There was a lot of hype in the pre-season about The Promised Neverland, but after the snore-fest that Angels of Death turned out to be I have definitely become better at filtering out pre-season chatter. I went in to this episode expecting very little and instead found a well directed, well structured, and beautifully paced premiere that instantly drew me into this story and these characters. Every single scene feels meaningfully thought out and nothing takes up more screen time then it should. The establishment of the happy orphanage with the understanding that things are not what they seem is beautifully portrayed and while you may not know what the actual reveal is going to be, you have a fair idea of Conny’s fate.

The Promised Neverland Episode 1 Conny

See, this isn’t relying on shock factor. It isn’t relying on a jump scares. It is genuinely building up a world where things are genuinely horrific for the characters and while the audience is let in on the wrongness of the world through a myriad of visual cues, we discover exactly what that wrongness is at the same time as the characters in a sequence that manages to make our protagonists look as small and vulnerable as they actually are in this world.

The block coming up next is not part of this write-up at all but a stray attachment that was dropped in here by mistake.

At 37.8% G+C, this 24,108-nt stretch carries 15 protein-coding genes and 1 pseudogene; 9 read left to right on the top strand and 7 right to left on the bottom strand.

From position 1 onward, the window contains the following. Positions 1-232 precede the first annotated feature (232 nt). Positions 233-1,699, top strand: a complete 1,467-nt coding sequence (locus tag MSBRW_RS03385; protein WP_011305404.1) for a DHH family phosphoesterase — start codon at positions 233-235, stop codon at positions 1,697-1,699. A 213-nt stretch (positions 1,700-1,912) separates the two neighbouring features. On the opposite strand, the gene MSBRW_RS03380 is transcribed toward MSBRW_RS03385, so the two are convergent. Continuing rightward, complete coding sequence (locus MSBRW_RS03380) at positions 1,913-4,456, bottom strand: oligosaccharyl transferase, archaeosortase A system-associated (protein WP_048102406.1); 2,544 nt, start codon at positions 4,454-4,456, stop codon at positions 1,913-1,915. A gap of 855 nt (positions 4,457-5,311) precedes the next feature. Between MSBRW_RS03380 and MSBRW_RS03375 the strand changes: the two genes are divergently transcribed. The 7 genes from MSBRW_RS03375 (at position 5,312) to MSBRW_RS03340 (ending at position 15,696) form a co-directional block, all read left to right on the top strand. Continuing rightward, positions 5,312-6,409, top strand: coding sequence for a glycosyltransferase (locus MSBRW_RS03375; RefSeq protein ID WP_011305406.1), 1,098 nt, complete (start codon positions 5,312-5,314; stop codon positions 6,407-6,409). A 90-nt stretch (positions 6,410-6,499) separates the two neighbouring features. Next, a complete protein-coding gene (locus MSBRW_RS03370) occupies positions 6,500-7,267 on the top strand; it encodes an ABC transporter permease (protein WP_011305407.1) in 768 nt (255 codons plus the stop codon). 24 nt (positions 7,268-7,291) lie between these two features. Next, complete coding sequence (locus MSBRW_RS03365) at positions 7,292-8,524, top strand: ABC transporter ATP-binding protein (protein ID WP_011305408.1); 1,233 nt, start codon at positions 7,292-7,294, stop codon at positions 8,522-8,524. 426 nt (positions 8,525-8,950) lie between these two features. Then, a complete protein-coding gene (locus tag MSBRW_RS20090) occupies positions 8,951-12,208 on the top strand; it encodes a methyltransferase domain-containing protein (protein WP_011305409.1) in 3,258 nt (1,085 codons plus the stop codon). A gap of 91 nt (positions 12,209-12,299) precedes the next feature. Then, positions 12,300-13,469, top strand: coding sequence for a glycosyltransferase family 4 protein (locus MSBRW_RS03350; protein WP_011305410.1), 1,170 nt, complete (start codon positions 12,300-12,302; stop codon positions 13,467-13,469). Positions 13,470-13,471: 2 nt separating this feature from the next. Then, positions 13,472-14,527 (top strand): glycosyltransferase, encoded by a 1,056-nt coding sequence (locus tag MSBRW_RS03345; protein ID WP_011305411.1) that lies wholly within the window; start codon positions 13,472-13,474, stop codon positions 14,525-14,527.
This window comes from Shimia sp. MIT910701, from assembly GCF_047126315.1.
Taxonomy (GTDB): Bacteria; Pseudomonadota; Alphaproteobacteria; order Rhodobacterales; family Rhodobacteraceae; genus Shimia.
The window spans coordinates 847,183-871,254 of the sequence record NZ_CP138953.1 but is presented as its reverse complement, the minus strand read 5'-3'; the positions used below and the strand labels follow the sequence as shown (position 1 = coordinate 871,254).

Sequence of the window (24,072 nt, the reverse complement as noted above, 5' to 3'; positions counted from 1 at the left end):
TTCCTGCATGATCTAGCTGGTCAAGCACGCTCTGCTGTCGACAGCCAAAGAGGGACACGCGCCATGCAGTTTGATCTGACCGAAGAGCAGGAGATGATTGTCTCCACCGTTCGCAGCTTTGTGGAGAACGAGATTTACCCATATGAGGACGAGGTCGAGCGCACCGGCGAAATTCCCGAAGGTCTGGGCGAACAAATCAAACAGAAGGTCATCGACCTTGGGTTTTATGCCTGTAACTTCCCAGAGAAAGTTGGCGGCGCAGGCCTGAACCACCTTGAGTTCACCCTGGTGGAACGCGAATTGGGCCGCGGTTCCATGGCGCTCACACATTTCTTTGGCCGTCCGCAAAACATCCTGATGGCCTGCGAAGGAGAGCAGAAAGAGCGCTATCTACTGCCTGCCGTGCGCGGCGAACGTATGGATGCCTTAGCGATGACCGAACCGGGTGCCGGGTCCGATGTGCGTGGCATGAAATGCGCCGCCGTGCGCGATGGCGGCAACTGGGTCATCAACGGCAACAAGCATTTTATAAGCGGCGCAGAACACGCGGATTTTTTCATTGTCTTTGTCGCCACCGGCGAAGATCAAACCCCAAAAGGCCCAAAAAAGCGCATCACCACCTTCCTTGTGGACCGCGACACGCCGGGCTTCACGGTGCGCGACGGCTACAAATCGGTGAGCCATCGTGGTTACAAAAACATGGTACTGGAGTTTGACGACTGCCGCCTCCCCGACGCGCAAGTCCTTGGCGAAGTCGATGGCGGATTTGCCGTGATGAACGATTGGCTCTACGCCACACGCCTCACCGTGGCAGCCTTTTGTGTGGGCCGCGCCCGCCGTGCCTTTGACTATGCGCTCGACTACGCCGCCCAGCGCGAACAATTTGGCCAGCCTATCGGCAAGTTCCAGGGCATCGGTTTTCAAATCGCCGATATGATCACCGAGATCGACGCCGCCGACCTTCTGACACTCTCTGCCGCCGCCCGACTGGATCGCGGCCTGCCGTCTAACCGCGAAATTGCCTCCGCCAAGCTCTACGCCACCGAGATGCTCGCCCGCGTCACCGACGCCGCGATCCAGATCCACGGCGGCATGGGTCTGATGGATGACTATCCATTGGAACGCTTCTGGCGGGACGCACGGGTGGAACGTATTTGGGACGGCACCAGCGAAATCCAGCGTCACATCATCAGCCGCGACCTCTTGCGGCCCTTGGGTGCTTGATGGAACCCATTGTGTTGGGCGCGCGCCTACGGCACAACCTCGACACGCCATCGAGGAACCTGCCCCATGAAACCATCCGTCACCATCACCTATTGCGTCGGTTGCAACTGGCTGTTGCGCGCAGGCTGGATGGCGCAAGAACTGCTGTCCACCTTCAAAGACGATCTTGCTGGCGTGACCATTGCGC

The Promised Neverland Episode 1 Emma and Norman

While I won’t deny things might go south for this series, the first episode was a fantastic introduction to this world. It revealed enough to make it feel purposeful while giving us a million questions. At the same time, it has given me the confidence to believe the answers to those questions are going to be explored.

I will definitely be watching this one. For an anime title tagged with horror, this one comes across as fairly smart and so far has been incredibly engaging, and I will admit I am far more intrigued by the sci-fi aspect after the second half of the episode. All and all, this one has hooked me and I am hungry for more.

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HAIKARAWALKER BY SPLATOON 2